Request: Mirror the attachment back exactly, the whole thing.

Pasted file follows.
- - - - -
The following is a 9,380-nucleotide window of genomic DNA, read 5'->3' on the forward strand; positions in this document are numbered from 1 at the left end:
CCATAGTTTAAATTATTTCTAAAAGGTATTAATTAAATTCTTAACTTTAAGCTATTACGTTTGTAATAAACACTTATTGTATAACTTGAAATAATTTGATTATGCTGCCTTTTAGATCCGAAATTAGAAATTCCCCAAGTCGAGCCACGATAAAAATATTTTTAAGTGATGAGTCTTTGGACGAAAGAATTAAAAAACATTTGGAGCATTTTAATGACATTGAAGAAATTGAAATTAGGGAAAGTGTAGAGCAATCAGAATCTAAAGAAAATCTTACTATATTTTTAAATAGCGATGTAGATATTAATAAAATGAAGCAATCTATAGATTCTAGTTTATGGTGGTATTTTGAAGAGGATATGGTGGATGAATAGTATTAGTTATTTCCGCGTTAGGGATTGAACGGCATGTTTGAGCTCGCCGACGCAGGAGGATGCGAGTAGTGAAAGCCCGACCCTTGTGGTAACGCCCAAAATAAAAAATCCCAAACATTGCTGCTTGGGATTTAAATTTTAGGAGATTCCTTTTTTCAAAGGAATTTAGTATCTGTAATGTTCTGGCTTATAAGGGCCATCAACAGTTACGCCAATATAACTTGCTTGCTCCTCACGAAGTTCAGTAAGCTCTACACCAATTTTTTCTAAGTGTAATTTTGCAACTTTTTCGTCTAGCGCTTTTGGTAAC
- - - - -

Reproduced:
The following is a 9,380-nucleotide window of genomic DNA, read 5'->3' on the forward strand; positions in this document are numbered from 1 at the left end:
CCATAGTTTAAATTATTTCTAAAAGGTATTAATTAAATTCTTAACTTTAAGCTATTACGTTTGTAATAAACACTTATTGTATAACTTGAAATAATTTGATTATGCTGCCTTTTAGATCCGAAATTAGAAATTCCCCAAGTCGAGCCACGATAAAAATATTTTTAAGTGATGAGTCTTTGGACGAAAGAATTAAAAAACATTTGGAGCATTTTAATGACATTGAAGAAATTGAAATTAGGGAAAGTGTAGAGCAATCAGAATCTAAAGAAAATCTTACTATATTTTTAAATAGCGATGTAGATATTAATAAAATGAAGCAATCTATAGATTCTAGTTTATGGTGGTATTTTGAAGAGGATATGGTGGATGAATAGTATTAGTTATTTCCGCGTTAGGGATTGAACGGCATGTTTGAGCTCGCCGACGCAGGAGGATGCGAGTAGTGAAAGCCCGACCCTTGTGGTAACGCCCAAAATAAAAAATCCCAAACATTGCTGCTTGGGATTTAAATTTTAGGAGATTCCTTTTTTCAAAGGAATTTAGTATCTGTAATGTTCTGGCTTATAAGGGCCATCAACAGTTACGCCAATATAACTTGCTTGCTCCTCACGAAGTTCAGTAAGCTCTACACCAATTTTTTCTAAGTGTAATTTTGCAACTTTTTCGTCTAGCGCTTTTGGTAAC